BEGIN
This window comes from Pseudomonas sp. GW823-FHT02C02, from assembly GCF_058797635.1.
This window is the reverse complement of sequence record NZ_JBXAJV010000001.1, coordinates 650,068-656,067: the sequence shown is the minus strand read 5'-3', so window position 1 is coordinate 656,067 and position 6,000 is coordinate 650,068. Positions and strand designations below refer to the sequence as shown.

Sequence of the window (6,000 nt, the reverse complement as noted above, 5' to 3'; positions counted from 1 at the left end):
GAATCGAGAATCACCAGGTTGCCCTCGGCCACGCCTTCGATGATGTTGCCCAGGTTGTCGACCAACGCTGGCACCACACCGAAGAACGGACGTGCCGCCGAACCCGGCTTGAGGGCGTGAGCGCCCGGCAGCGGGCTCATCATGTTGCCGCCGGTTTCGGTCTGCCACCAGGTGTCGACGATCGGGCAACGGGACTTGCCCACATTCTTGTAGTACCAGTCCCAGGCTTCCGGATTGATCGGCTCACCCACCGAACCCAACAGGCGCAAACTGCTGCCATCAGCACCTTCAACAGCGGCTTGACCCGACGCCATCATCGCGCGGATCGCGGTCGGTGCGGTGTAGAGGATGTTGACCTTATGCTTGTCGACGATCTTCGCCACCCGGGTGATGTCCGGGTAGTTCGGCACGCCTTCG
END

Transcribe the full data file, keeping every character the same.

This window comes from Pseudomonas sp. GW823-FHT02C02, from assembly GCF_058797635.1.
This window is the reverse complement of sequence record NZ_JBXAJV010000001.1, coordinates 650,068-656,067: the sequence shown is the minus strand read 5'-3', so window position 1 is coordinate 656,067 and position 6,000 is coordinate 650,068. Positions and strand designations below refer to the sequence as shown.

Sequence of the window (6,000 nt, the reverse complement as noted above, 5' to 3'; positions counted from 1 at the left end):
GAATCGAGAATCACCAGGTTGCCCTCGGCCACGCCTTCGATGATGTTGCCCAGGTTGTCGACCAACGCTGGCACCACACCGAAGAACGGACGTGCCGCCGAACCCGGCTTGAGGGCGTGAGCGCCCGGCAGCGGGCTCATCATGTTGCCGCCGGTTTCGGTCTGCCACCAGGTGTCGACGATCGGGCAACGGGACTTGCCCACATTCTTGTAGTACCAGTCCCAGGCTTCCGGATTGATCGGCTCACCCACCGAACCCAACAGGCGCAAACTGCTGCCATCAGCACCTTCAACAGCGGCTTGACCCGACGCCATCATCGCGCGGATCGCGGTCGGTGCGGTGTAGAGGATGTTGACCTTATGCTTGTCGACGATCTTCGCCACCCGGGTGATGTCCGGGTAGTTCGGCACGCCTTCG